Jay.2008.Francis Xavier Pasion


I know that nobody has quoted anything from this yet but I know that the best scenes in a television show are the ones that are happening behind it. The best scenes don’t really mean that they are actually good. Most of the time these realistic scenes are actually the most important and the production staff has to edit them down because they know that those scenes are not going to make it. This film could be an epitome of what is happening to our local cinema and I am just proud that Francis Pasion, the director, created this film.

The multi-awarded film gave a wonderful view of what is happening behind the scenes in a television documentary. It may or may not be exaggerated but it is really quite refreshing to see such film. It stars Baron Geisler as Jay, a gay documentary host, that tries to investigate, help, and back track the events of how a person, who has the same name as Jay, died due to manslaughter / murder. The most important item in this film is actually the video camera and the actors and actresses actually just come in as secondary, as they are more of the puppets actually.

It was actually confusing at first. I thought I was watching a wrong film. It started off with a lot of unknowns and finally realized that this was the film when Baron showed up in the camera. I really do think he deserves that win, his portrayal was quite convincing. And he really brought a handful of memorable scenes. One of it was when he was interviewing the boyfriend of the dead Jay, yes the dead Jay is gay too, and he told him that he’ll just watch him take a bath. The scenes might lead to be sleazy but it didn’t turn out that way and giving the script for this film a five out of five for the geek glasses.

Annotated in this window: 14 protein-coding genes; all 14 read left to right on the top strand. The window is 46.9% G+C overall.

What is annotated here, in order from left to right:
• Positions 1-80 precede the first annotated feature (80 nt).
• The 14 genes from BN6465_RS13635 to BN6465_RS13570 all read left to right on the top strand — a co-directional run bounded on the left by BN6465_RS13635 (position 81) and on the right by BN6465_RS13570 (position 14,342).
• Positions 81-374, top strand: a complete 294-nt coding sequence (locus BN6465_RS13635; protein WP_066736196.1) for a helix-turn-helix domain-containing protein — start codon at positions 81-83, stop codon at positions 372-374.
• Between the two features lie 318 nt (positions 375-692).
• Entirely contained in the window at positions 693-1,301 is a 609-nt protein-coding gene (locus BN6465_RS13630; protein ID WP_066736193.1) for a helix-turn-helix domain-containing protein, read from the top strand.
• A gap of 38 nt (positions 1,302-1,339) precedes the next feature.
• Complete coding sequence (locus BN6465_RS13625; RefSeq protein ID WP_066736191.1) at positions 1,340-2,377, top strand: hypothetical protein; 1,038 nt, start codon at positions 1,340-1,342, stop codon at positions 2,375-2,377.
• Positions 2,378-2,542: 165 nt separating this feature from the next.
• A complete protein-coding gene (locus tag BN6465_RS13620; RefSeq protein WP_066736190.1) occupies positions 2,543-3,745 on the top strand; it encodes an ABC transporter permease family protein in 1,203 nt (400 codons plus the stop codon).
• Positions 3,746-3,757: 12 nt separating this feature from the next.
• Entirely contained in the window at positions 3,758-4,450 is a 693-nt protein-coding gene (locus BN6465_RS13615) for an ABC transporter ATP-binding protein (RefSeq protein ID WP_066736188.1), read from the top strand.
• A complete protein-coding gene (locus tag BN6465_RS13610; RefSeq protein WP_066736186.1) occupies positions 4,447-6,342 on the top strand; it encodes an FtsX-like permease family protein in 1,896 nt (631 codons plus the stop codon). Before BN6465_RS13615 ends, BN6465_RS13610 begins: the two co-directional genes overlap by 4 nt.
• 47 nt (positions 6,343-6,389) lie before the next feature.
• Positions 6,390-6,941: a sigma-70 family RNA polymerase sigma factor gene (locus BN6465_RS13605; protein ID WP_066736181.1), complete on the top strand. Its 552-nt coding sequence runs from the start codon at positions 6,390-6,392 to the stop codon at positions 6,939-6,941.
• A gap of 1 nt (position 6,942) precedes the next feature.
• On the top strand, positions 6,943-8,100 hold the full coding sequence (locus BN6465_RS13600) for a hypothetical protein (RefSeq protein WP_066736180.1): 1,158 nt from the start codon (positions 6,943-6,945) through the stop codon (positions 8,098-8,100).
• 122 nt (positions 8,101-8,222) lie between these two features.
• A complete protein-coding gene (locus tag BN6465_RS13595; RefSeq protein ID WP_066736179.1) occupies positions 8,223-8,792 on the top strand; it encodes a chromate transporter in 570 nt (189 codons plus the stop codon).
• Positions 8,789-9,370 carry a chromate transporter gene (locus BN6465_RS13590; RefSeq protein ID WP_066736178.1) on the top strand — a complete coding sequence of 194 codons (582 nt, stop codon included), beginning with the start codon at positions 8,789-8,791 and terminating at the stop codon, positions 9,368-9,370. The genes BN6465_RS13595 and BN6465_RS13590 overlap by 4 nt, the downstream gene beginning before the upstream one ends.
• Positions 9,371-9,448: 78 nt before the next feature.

As said, the video camera is the most important item in the film. Why? For simply changing the actions of every one who’s going to filmed. It doesn’t matter if you’re the mother of the dead, the sister of the dead, the mayor, the boyfriend, the killer, or even Jay’s friends; it changed every one for the sake of the rolling camera. It was a sort of an eye-opener actually; that it felt like it was a realistic-sort of documentary of the documentary of sensationalism in our local news.

So, I was really lucky to watch this film. I know that I should watch more of those Cinemalaya or Cinemanila films. Yes, Indie films will still bring the art in despite its un-mainstream status. And this is highly recommended for those who love the Philippine cinema.


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